We really like the Enermax Pro 87+. It is a high quality power supply that has no problems providing our system with stable power even when we add high performance components in it. A lot of people think that you need 800W or more when you use of the high-end AMD or NVIDIA cards and that probably is true if using a low-quality power supply but a high quality power supply like the Enermax Pro 87+ have no problems handling those cards.
The Enermax Pro 87+ comes with lots of nice features, like various protection circuits, but it is the fact that we get four 8-pin PCI-E connectors that we like the most. Most companies only include 2 PCI-E connectors and if there are more it usually is of the 6-pin variety.

If we have to complain on something it has to be price. This is an expensive power supply, partly because Enermax of course want to capitalize that there are not many Gold 80+ certified 600W power supplies but partly also because few places are selling it. When it was released the MSRP was around $155 and while we do not know if it has dropped we found the power supply at Newegg for 139.99$ which is better. A Corsair HX650, a great power supply that might only be Bronze 80+ certified but still is of great quality, goes for $120 so you have to think if better efficiency is worth the extra money. In Europe it is even more expensive. Here in Sweden you can get a Enermax Pro 87+ for 1700 SEK (~170€) while the Corsair HX650 costs around 115€ making the Enermax Pro 87+ a hard sell even though it is a very good power supply.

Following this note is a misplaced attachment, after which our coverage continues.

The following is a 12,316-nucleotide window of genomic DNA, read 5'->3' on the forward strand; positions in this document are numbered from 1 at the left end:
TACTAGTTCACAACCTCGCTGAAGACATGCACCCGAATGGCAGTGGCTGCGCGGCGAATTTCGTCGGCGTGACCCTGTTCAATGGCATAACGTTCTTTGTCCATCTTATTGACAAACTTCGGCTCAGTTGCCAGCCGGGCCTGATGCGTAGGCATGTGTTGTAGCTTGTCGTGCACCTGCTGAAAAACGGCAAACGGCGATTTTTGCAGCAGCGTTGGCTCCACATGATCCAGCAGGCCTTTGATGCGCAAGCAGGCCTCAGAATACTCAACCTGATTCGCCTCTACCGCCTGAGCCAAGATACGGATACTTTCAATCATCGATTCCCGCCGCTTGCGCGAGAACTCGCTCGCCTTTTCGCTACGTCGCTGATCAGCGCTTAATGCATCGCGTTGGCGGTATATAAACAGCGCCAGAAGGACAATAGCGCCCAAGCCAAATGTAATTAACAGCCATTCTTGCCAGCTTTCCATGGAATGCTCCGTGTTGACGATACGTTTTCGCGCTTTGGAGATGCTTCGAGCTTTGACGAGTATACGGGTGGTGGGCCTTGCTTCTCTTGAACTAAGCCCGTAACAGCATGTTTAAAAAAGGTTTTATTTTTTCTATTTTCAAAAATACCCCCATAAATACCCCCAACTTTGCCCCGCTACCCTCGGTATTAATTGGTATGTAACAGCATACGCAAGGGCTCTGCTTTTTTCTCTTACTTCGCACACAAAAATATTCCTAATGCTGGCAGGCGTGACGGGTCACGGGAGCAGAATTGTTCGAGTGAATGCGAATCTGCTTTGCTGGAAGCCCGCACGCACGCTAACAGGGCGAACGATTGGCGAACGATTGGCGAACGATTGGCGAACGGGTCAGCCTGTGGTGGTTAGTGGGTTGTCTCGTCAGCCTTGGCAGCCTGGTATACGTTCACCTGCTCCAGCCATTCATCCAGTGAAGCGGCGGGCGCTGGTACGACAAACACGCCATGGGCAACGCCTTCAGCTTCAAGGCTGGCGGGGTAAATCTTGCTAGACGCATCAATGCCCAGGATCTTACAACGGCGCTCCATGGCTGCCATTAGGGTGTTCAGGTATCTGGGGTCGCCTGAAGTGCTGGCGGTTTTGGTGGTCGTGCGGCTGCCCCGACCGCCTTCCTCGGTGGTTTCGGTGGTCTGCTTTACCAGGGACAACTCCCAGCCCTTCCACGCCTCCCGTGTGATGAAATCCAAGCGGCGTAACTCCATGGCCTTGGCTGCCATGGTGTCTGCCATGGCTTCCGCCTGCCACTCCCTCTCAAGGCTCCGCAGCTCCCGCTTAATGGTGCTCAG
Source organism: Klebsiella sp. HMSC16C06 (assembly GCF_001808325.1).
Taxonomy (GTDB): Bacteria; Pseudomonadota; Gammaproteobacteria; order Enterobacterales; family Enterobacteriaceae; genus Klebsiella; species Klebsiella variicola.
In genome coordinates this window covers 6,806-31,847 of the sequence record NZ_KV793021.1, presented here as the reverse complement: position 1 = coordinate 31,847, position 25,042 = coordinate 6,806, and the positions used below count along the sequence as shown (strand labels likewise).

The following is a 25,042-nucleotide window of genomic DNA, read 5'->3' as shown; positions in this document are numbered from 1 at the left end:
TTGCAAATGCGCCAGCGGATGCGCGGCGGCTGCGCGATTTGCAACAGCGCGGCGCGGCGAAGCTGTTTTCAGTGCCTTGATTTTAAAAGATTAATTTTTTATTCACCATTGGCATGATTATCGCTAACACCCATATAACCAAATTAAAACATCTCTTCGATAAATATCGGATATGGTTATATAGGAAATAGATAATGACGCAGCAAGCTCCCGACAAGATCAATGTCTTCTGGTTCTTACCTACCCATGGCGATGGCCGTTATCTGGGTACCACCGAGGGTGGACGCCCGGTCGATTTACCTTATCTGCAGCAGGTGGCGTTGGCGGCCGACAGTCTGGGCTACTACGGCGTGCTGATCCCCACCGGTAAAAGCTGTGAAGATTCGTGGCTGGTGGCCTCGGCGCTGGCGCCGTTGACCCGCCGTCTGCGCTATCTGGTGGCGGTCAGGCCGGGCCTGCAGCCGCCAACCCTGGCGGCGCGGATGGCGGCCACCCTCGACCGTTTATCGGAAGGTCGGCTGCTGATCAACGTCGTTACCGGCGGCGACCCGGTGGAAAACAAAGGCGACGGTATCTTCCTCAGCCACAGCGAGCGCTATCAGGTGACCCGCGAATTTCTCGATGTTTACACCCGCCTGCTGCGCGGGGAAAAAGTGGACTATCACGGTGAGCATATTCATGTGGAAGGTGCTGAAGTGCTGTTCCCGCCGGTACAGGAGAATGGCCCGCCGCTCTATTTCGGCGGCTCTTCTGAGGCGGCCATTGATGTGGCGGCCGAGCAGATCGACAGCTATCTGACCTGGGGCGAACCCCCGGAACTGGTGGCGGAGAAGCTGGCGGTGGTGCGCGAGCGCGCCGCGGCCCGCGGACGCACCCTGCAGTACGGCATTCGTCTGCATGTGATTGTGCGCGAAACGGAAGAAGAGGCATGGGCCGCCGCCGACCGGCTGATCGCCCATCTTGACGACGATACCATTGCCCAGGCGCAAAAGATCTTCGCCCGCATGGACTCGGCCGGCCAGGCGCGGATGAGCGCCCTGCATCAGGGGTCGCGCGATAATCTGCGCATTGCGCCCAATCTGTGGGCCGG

OUR VERDICT: Enermax Pro87+ 600W
Performance 9
Value 6
Quality 9
Features 9
Innovation 8
We are using an addition to our scoring system to provide additional feedback beyond a flat score. Please note that the final score isn’t an aggregate average of the rating system.
Total  8.5
Pros Cons

Excellent performance

Gold 80+ certified means good efficiency

Four 8-pin (6+2) PCI-E-connectors

Very quiet

Lots of other connectors (SATA/Molex)

Great looking

Needs to come down in price

Not modular (Modu87+ is same psu but modular and even more expensive)

 

 

 

Summary: The Enermax Pro 87+ is a excellent silent power supply that provides our system with stable voltage. Its only main flaws are a high pricetag that we hope will go down over time and limited availability.